Go 1.18 arrives with much-anticipated generics

Now available in a production release, Go 1.18 introduces ‘the most significant change’ to Go since the programming language debuted in 2012.

Go 1.18 arrives with much-anticipated generics
Paweł Czerwiński (CC0)

Go 1.18, featuring highly anticipated generics capabilities, is now generally available as a production release.

Downloadable at go.dev as of March 15, Go 1.18 introduces support for generic code using parameterized types. Generics has been called the most significant change to the Go programming language since the release of Go 1.0 in 2012. It was also the most-requested feature by Go programmers.

Subsequent releases will provide additional support for more complicated generic use cases. Users can learn about the feature via a generics tutorial and release notes.

The Go language server gopls and the Visual Studio Code Go extension now support generics. To install gopls with generics, see this documentation. To configure the VS Code Go extension, follow these instructions.

Production availability of Go 1.18 follows beta and release candidate stages, with the production release slipping slightly to mid-March. The release was previously expected February 2022.

Go 1.18 Beta 1, which arrived December 14, was the first preview release of the Google-developed open source language containing support for generic code using parameterized types. The first Go 1.18 beta was the most downloaded Go beta ever, with twice as many downloads as any prior beta.

Generic programming is an enhancement enabling representation of functions and data structures in a generic form, with types being factored out. Generics can provide building blocks to share code and make it easier to build programs.

In a blog post marking the initial beta release, the Go team cautioned that with any significant new feature, it was common for users to discover new bugs; generics is not expected to be an exception to this rule. Developers are advised to approach new generics with appropriate caution. Additionally, support for certain subtle cases such as specific kinds of recursive generic types has been postponed to future releases.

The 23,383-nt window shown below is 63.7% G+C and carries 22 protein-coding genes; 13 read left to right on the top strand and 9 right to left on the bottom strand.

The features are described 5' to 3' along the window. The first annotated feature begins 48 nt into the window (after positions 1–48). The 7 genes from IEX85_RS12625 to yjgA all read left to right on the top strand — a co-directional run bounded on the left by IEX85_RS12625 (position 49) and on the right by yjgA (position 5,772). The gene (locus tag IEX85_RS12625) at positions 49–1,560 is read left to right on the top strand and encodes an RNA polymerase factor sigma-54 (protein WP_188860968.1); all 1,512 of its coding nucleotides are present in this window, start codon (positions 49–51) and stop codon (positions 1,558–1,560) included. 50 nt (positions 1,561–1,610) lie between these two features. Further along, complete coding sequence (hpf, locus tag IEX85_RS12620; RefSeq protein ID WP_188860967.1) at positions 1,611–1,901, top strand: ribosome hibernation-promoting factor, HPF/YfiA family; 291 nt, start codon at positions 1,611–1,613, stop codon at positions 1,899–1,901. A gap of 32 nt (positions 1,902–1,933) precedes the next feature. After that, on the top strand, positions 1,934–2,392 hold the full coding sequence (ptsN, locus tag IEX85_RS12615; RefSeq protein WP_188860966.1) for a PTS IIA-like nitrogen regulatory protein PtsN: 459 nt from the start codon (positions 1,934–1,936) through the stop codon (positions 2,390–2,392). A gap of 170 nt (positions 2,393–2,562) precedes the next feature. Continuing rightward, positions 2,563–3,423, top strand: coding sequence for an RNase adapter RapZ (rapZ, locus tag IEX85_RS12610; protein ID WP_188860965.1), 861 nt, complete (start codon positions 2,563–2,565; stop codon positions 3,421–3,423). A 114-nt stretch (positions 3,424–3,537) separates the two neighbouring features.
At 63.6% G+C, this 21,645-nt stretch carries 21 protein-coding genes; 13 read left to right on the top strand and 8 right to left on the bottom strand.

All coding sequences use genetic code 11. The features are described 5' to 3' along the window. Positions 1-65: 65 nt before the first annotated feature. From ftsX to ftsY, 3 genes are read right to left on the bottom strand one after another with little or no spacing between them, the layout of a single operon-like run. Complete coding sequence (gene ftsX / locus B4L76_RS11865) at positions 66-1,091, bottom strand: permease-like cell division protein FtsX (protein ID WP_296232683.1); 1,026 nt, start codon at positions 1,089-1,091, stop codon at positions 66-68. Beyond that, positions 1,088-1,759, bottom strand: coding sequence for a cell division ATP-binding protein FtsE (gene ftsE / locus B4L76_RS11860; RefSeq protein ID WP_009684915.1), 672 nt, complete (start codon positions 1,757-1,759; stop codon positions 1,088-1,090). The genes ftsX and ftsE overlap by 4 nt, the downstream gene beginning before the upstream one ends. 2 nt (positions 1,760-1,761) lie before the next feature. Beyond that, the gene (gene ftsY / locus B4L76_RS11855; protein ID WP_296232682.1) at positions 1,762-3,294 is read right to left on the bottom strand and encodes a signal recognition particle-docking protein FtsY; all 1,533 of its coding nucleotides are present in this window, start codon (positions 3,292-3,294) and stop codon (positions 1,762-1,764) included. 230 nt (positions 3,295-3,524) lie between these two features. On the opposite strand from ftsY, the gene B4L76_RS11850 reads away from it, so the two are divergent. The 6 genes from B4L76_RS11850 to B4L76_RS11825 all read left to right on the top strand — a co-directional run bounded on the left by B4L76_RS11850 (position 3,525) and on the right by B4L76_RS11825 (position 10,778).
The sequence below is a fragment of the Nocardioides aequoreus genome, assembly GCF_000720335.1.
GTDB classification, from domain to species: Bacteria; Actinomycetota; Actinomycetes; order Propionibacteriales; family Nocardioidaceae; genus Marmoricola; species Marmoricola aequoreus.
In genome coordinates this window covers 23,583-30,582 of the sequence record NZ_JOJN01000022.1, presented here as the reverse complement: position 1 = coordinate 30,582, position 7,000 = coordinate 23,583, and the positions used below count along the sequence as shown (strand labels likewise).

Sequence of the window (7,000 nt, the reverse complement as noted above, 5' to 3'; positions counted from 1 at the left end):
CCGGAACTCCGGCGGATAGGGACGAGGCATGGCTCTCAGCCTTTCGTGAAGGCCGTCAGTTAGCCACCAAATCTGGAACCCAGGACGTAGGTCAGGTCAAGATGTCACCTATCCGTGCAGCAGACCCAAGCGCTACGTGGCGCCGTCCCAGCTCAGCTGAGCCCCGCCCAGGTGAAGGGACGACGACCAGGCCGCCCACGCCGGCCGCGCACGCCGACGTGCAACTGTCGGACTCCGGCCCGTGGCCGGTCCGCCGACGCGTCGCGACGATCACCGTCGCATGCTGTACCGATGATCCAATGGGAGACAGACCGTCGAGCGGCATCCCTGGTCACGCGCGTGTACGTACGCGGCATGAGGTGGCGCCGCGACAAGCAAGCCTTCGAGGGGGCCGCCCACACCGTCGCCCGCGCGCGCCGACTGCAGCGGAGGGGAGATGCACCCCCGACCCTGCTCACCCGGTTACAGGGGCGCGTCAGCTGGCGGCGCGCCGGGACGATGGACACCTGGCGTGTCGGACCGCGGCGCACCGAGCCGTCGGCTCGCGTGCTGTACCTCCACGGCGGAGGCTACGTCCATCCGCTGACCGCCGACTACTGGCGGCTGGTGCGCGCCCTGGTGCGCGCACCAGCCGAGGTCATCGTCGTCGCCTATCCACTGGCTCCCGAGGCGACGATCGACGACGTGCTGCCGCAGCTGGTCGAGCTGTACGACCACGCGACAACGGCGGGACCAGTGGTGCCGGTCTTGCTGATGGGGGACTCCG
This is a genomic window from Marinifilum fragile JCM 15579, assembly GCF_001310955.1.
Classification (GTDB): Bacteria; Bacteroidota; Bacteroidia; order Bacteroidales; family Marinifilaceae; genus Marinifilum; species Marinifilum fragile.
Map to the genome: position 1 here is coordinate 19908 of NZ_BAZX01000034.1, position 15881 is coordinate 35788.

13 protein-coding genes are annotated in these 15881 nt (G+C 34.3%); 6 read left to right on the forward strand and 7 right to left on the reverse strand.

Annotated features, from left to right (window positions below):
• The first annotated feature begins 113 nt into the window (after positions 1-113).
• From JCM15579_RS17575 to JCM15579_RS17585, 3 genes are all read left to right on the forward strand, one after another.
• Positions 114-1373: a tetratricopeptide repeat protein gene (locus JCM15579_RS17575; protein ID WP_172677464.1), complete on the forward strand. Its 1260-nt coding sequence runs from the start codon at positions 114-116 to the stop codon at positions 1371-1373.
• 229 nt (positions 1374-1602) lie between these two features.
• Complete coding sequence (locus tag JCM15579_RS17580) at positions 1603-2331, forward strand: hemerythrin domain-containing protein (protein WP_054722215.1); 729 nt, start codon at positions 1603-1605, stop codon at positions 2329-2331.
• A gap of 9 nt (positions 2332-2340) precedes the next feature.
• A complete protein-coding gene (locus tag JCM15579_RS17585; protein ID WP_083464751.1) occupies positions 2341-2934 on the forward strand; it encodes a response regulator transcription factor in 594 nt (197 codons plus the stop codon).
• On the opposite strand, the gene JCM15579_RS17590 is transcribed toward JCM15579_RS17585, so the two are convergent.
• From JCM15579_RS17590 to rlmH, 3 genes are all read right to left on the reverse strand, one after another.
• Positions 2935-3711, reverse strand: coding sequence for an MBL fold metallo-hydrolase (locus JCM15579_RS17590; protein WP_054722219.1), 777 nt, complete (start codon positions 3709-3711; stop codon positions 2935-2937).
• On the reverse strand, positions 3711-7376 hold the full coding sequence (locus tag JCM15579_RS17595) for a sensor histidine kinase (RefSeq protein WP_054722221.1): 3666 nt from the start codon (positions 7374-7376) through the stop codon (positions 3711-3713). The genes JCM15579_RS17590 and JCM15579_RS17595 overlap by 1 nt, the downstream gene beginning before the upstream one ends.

Nevertheless, some early adopters have been “quite happy,” the team said. A brief tutorial has been published on getting started with generics. While Go has had interface types, a form of generic programming, it has lacked what Go developers have wanted from generics, according a July 2019 blog post. For example, advocates for Go generics have sought abilities such as being able write functions such as Reverse without caring about the element type of a slice.

Release notes are posted at tip.golang.org. Also in Go 1.18:

  • Built-in support is offered for writing fuzzing-based tests, to find inputs that cause a program to crash or return invalid answers. This feature is experimental in Go 1.18.
  • A Go workspace mode lets developers work with multiple Go modules simultaneously, which is important for larger projects.
  • An expanded go version -m command now records build details such as compiler flags.
  • A GOAMD64 environment variable allows users to select any of four versions of the AMD64 architecture.
  • CPU performance on Apple M1, ARM64, and PowerPC64 has been improved by as much as 20% due to the expansion of the Go 1.17 register ABI calling convention to these architectures.
  • The Windows/Arm and Windows/Arm64 ports now support non-cooperative pre-emption, bringing this capability to all four Windows ports and hopefully addressing subtle bugs encountered when calling into Win32 functions that block for extended time periods.
  • The garbage collector now includes non-heap sources of GC work when determining how frequently to run. This makes GC overhead more predictable when these sources are significant.

Go 1.17 was released in August. Probably best known for being used in development of the Docker container system, Go was designed to be a simple, easy-to-learn programming language with strong support for concurrency.

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